Rudolf Frecska and Kornél Mundruczó in Tender Son - The Frankenstein ProjectTender Son – The Frankenstein Project (Szelíd Teremtés – A Frankenstein-terv) is an apparent homage to Mary Shelley’s Frankenstein, with many similar elements at its core. However, the experimental monster has been replaced by a lonely 17-year-old boy with similar faults and desires.

As a child, a boy (Rudolf Frecska) was abandoned by his parents to an orphanage. Now grown up and escaped from his institution, he wanders into a casting session for a film, not knowing that the director (Kornél Mundruczó) is the father who deserted him so many years ago. Instinctively drawn to the young man’s expressionless features, the director hands the boy a camera and instructs him to shoot his own screen test. Since he lost any sense of normal human morality or feeling long ago, the experiment ends in the strangulation of his co-star. The boy escapes out the window and disappears into the night. But this accidental serial killer harbours no evil intentions; all he ever wanted was to be loved.

The style of the film is very subdued. The camera does not move much, there are numerous medium shots and close-ups, and it sometimes holds a shot a second too long. Furthermore, the film is very monochromatic with various hues of grey and the occasional touch of red. Used in the traditional manner, the appearance of red signifies some action by the boy in this dull world that’s causing harm. One of the more intriguing moments shows the director brush snow over a blood pool to hide the more menacing aspect of the scene he’s come across.

Frecska delivers an appropriately monotone performance. He remains expressionless in every scene regardless of his actions or those of the people around him. His voice occasionally changes tone, but that is the only indication he ever experiences any emotion. As the mother, Lili Monori appears hopelessly irritated with everything around her. She looks at everything with apathy and disgust, seeking the quickest solution to any situation. Mundruczó is pulling double duty as an actor and the film’s director, but he appears to strike a balance. His character is less cold, but still fails to react strongly to any of the murders. In fact, most of his dealings regarding his estranged son seem curious.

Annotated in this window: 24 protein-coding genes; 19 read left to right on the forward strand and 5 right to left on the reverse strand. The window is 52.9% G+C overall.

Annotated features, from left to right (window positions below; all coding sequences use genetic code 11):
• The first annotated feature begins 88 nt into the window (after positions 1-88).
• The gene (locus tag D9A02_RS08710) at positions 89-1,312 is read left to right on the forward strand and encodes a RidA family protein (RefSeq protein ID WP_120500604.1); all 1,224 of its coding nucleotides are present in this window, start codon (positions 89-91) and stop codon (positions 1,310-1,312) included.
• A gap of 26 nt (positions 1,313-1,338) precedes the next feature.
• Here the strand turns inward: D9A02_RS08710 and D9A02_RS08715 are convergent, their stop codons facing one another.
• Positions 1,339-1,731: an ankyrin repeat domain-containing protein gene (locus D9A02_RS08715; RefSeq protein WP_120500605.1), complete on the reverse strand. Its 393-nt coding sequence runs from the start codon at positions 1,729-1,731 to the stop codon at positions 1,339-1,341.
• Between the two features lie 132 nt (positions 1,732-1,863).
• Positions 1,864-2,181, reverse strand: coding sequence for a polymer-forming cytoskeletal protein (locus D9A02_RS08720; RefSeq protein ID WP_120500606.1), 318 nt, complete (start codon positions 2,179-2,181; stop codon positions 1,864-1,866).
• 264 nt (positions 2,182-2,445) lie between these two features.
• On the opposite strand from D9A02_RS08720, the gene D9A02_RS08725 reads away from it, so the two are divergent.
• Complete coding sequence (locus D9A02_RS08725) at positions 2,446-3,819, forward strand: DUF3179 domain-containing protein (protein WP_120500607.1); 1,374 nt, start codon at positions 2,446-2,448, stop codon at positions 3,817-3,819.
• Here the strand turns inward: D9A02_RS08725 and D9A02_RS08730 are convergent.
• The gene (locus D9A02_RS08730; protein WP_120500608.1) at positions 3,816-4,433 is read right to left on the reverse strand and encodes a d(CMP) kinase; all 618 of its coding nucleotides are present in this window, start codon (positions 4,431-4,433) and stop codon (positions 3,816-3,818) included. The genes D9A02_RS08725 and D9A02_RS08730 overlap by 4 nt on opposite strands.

As parents, neither is willing to turn in the son they abandoned years ago. Instead, they both attempt to make up for their previous mistakes by trying to improve his life in some way – the mother arranges a marriage (so he’ll be taken care of) and the father offers sanctuary (so he’ll be unable to hurt more innocents). The boy arrived seeking family, but his rage and disconnectedness makes it impossible to achieve any form of normalcy.

Thus the narrative’s kinship with Frankenstein – the ability to recognize the way things should be, but the inability to obtain it; and guardians that recognize the errors of their creation and try to repair the situation.


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